Birds in the Ancient World: winged words

Birds in the Ancient World

Birds in the Ancient World: winged words

By Jeremy Mynott

Oxford University Press, 2018; hbk, 470pp; 95 colour photographs and illustrations; ISBN 978-0-19-871365-4

£30.00 buy it from the BB Bookshop

Nine years ago, Jonathan Elphick wrote a glowing review (Brit. Birds 102: 414) of Birdscapes: birds in our imagination and experience and was full of praise for its author, Jeremy Mynott. Reading the present book, I can see why. Here, again, there is an astonishing combination of knowledge and sheer readability. In the language of another age, Jeremy Mynott is a learned man, not just a classicist of distinction but a philosopher and a cultural historian. He very clearly knows his birds too. It seems very apt, with the word’s double Greek roots, to call him a true polymath.

What we have this time is a copiously and richly illustrated review of a selection of Greek and Roman writing, roughly from 700 bc to ad 300, in which birds or bird-related topics appear. I was amazed to learn how much has survived: it is a sobering thought, however, that a colossal amount must also have been lost. There are extracts from the words of some 120 classical authors, all (believe it or not) freshly translated by Jeremy Mynott. We meet historians, politicians, geographers, philosophers and poets. It was no surprise to find Aristotle so prominent, and I knew about some of the others, such as Pliny the Elder, but there plenty of names I did not know, and some surprises. I had not expected to encounter the witty satirist Martial, translating whose verse caused me so much agony all those years ago… 

There is ample warning about the differences in what people thought, believed and knew 2,000 years ago and what we know (or think we know) now, which is obviously important in trying to interpret what we are reading here. This is no mere catalogue of ‘classical mentions’ – the book has a definite theme, and to be understood and appreciated fully it has to be read from beginning to end: it does not readily lend itself to the ‘dipping in’ treatment. The main text is supplemented by a handy brief biography section covering the classical authors, 26 pages of endnotes to the various chapters and 10 pages of modern references.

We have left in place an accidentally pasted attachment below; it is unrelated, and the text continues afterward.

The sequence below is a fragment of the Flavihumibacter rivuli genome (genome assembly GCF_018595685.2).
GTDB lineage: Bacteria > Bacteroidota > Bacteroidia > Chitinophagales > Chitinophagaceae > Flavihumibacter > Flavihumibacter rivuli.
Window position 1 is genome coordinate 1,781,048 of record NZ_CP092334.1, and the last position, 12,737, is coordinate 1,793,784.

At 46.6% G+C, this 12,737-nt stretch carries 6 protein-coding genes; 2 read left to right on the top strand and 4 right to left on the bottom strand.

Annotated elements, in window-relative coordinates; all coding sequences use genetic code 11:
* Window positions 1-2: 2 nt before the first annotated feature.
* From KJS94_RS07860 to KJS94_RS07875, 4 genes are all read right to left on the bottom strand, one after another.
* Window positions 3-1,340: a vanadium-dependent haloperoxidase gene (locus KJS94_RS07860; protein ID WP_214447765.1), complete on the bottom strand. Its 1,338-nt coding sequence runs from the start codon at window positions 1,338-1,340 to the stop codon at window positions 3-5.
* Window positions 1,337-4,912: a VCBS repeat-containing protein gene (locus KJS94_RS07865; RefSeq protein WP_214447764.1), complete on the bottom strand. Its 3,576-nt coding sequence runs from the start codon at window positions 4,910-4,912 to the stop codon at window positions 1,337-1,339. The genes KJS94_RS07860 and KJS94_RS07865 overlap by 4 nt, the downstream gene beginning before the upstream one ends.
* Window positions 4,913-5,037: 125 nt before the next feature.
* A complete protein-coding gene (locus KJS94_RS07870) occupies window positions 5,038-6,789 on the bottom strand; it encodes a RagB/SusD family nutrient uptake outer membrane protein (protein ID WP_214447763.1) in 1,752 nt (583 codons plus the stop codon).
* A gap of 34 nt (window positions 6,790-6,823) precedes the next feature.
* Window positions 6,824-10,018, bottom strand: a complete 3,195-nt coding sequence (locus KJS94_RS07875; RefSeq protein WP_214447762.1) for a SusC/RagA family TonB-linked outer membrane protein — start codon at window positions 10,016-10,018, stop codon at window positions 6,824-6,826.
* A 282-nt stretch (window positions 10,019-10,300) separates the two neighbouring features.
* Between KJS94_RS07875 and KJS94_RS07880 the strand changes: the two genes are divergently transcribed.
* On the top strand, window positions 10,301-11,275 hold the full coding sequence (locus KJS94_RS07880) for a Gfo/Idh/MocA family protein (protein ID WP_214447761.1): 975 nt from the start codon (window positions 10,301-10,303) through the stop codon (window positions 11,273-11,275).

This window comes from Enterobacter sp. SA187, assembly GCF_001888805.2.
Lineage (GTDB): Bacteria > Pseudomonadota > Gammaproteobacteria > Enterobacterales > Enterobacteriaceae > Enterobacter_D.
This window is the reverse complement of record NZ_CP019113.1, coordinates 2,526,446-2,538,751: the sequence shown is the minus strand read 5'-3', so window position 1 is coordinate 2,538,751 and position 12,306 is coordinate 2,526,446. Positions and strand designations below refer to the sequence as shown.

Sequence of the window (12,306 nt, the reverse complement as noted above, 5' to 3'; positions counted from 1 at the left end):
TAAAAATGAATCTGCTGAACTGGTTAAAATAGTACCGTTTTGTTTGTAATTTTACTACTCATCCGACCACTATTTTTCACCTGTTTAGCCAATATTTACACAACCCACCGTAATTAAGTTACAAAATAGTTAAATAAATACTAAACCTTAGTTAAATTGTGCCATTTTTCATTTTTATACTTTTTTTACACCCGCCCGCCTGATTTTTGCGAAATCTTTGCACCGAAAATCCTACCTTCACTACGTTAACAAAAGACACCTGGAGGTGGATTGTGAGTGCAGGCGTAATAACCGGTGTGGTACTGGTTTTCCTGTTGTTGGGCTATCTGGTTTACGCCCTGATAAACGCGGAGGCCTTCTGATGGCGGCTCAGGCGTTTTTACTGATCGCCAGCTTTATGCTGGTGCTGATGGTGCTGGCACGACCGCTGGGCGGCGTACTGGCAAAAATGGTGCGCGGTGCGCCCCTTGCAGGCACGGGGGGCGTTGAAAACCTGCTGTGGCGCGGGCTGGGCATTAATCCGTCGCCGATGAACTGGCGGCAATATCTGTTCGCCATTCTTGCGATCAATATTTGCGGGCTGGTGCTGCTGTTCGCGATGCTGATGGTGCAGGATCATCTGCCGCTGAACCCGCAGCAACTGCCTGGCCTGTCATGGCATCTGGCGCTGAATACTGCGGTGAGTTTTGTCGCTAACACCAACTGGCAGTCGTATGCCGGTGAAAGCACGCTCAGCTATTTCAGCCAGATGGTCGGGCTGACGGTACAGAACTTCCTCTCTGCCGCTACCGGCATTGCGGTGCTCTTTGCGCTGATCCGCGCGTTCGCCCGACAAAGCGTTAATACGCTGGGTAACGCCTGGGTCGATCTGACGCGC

The first of the six main parts of the book deals in succession with birds as markers of seasons, weather and time, setting the context of the relationships of birds with people in the natural environment. Next comes exploitation – birds being eaten, basically – while part 3 covers entertainments and birds as pets. In part 4 we come to the ancients’ curiosity about birds – the first real moves towards science and what we might begin to call ornithology. For birders, this is a particularly intriguing part of the book. Next there is the fascinating area of dreams, imaginings and symbols involving birds, which then leads logically into part 6, where we are faced with the more difficult topics of how and why birds have become so inextricably linked with our thoughts and ideas about our life and our environment. As you might expect, there is a lot to think about here.

Fewer and fewer people have any knowledge of Classical Greek and Latin, or ancient history, and perhaps many might wonder what relevance a book like this has to present-day birding, or indeed life in general. I would argue that an understanding of our past, which for me has to include knowing something about the history of birds and wildlife, and the world we share with them, will always be important. I think we should be grateful to Jeremy Mynott for this wonderful book, which both illuminates that understanding and broadens our knowledge.

Mike Everett

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Source: Bird Watching

Author: Roger Riddington